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Heads with stories

I came across two pieces of news about former African heads of state that evoked some conflicting thoughts in my mind. News broke out about the passing of Robert Mugabe, first head of state of the Zimbabwean nation and a new documentary about the fifth and final wife of Idi Amin, who was former president of Uganda, is to be released to the public soon.

Let me first say a thing or two about the documentary about Sarah Kyolaba, Idi Amin’s fifth and last wife, who remained married to him although estranged until his death, and her lover who was a famous Ugandan singer at the time. The documentary tells the story of the love triangle that cost the life of Jessi Kassirivu. Idi Amin died in 2003 but Sarah outlived him and died of cancer after a quiet life in England in 2015. One of the highlights of the story is that Idi Amin’s best man was Yasser Arafat, leader of the Palestinian Liberation Organization. The documentary titled “Bwana Jogoo: The Ballad of Jessy Gitta”, is one that I look forward to seeing as it is part of understanding a very confusing head of state.

The first thing that came to mind when reading the news about Robert Mugabe, more affectionately or sarcastically referred to as uncle Bob, it did not come as a huge surprise as he had celebrated his 95th birthday earlier this year, it was merely a natural thing. But what was striking is that he passed away in a hospital in Singapore. This is a man who was not only the first president of the country, he ruled it for over three decades. Having done so, he did not manage to build not one hospital that he could confidently treat him. So throughout his presidency and until his death he paid a hospital in Singapore to take care of him with the money of poor tax paying Zimbabweans.

Yet, Uncle Bob was not all bad. When he emerged as the first as Prime Minister and later President of Zimbabwe, he was revolutionary who fearlessly fought the colonizer to liberate his country and his people from British rule, and was tried and imprisoned for doing until he finally succeeded. After he became Prime Minister he pushed for peace and unity, appointing White Zimbabweans to his cabinet. This was the reason behind Nobel prize nomination he received by Britain’s Foreign Secretary at the time, Lord Carrington. In 1994, Queen Elizabeth, the former colonizer of Rhodesia who “granted” it its independence, knighted him as a recognition of his work for his country.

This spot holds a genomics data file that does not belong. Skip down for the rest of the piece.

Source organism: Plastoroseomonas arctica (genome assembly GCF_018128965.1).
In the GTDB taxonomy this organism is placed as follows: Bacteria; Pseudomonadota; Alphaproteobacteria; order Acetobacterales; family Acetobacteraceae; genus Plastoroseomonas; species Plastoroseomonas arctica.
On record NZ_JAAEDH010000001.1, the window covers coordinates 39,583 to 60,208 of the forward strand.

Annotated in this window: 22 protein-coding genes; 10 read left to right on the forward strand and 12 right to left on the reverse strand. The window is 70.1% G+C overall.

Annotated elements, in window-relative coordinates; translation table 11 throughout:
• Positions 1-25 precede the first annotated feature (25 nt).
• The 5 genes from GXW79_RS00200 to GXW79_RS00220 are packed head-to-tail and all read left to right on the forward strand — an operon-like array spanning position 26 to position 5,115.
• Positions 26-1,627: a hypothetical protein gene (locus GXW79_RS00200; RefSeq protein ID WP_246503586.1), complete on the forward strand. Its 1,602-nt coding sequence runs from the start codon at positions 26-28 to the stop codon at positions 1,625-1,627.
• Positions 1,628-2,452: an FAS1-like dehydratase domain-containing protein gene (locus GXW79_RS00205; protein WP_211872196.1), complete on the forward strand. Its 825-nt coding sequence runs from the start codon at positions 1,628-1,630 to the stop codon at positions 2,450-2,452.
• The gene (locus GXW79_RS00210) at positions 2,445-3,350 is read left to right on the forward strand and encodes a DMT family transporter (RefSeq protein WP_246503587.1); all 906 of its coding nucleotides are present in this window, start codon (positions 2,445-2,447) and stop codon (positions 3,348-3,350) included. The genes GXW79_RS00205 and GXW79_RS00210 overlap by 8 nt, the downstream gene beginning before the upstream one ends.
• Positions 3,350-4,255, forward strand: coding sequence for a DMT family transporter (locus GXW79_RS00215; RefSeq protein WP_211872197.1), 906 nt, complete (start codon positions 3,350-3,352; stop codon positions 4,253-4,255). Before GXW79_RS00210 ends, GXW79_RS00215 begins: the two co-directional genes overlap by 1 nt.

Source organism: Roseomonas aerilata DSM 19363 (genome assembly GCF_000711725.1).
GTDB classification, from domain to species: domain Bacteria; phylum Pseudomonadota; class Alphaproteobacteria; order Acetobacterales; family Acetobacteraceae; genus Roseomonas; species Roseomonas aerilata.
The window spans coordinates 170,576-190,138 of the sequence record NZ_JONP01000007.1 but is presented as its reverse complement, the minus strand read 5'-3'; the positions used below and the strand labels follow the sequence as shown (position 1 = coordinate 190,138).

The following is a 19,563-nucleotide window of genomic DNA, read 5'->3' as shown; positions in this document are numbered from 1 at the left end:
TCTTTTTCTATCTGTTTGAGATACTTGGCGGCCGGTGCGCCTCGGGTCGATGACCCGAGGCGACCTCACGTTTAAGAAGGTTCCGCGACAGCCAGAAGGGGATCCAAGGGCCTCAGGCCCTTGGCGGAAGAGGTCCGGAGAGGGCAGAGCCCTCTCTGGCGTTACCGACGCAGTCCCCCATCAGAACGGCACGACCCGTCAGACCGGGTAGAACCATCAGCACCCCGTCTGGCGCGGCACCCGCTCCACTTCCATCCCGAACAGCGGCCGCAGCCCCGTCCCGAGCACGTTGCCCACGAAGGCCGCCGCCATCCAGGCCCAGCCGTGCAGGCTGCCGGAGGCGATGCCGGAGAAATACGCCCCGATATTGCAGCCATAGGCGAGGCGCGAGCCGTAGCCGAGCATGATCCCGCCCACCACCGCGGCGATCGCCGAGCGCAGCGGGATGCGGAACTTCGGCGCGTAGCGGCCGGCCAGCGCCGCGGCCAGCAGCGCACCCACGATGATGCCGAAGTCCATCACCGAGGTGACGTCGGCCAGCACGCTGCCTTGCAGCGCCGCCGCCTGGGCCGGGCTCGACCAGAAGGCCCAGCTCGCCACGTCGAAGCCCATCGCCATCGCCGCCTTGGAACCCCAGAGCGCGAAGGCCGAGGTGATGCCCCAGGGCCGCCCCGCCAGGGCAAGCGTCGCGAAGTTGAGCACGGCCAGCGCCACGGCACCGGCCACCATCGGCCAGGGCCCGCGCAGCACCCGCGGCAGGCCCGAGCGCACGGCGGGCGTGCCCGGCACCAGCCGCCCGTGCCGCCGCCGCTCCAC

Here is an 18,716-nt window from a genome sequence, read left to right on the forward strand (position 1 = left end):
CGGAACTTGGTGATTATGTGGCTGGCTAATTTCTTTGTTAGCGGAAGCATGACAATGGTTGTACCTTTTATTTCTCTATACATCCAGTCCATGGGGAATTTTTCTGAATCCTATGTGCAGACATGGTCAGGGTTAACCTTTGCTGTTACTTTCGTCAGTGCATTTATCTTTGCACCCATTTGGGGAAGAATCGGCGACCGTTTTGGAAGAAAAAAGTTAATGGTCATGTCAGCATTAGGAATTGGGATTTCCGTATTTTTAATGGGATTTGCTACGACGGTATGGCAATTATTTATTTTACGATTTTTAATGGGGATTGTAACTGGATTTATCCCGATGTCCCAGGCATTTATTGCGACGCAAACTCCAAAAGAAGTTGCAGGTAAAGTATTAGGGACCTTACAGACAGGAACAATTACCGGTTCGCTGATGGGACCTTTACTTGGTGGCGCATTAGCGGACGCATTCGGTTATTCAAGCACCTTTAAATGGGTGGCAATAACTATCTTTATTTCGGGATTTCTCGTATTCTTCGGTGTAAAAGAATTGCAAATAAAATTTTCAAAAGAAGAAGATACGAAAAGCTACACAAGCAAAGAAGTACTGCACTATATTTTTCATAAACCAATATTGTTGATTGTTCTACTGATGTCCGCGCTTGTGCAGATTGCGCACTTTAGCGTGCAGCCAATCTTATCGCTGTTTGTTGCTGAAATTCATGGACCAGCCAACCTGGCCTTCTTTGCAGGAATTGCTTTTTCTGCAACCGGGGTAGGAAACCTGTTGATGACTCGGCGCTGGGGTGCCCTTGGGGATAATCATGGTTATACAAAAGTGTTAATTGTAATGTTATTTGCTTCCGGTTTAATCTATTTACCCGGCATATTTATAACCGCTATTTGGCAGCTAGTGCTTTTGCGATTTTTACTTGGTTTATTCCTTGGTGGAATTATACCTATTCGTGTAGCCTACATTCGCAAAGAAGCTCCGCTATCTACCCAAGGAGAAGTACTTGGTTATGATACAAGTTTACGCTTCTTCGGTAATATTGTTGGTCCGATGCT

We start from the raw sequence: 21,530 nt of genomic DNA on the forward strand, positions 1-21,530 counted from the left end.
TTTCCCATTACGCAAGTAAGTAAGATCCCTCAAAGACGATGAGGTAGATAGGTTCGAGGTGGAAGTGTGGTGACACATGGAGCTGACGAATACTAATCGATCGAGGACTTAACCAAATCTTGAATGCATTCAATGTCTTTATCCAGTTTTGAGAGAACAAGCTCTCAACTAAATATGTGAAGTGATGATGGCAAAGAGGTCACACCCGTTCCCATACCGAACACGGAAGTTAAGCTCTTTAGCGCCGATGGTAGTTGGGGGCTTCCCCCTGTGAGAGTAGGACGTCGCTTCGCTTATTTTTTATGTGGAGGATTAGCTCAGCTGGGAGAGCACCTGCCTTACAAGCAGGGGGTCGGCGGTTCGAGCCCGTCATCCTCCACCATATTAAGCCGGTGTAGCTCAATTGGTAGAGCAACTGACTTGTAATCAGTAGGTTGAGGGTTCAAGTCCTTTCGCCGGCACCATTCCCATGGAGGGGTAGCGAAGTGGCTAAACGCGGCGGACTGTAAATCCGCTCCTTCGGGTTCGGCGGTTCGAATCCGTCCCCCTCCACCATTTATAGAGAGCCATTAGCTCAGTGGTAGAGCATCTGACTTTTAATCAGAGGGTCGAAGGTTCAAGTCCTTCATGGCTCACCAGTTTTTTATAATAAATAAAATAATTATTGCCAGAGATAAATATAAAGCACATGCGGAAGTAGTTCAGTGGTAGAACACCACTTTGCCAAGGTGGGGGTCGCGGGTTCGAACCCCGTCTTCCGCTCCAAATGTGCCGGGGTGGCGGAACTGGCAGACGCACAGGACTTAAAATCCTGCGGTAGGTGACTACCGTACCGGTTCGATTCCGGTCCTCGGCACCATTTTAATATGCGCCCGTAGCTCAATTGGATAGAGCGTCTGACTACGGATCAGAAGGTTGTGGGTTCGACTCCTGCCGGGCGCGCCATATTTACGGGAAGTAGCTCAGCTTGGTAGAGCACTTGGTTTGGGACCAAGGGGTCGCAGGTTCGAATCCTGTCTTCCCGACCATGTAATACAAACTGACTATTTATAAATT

Rumors of Mugabe dying were rampant throughout his presidency, especially as his age kept increasing along with his visits to the Singapore Hospitals. Known for his daring wit, he was quoted to have said “I have died many times- that's where I have beaten Christ. Christ died once and resurrected once”. How it all ended is what I find to be puzzling but most of all discouraging. Former President of South Africa, Nelson Mandela, is quoted as having said this of Mugabe “the trouble with Mugabe is that he was the star – and then the sun came up”. Out of all of our freedom fighters to have survived, it is sad that Mugabe did not deliver what he stood for, real political and economic liberation, to his people and to Africa.

Although it may not be a absolutely similar, Idi Amin and Mugabe has quite a bit in common, particularly their closeness to Britain. They have both done terrible things, yet we're both believed to being promising leaders when they first began. I wish we could narrate their story not only by what they did wrong but by what drove them abs shaped them. Maybe one day, someone will do that.

Contributed by Leyou Tameru
Contributed by Leyou Tameru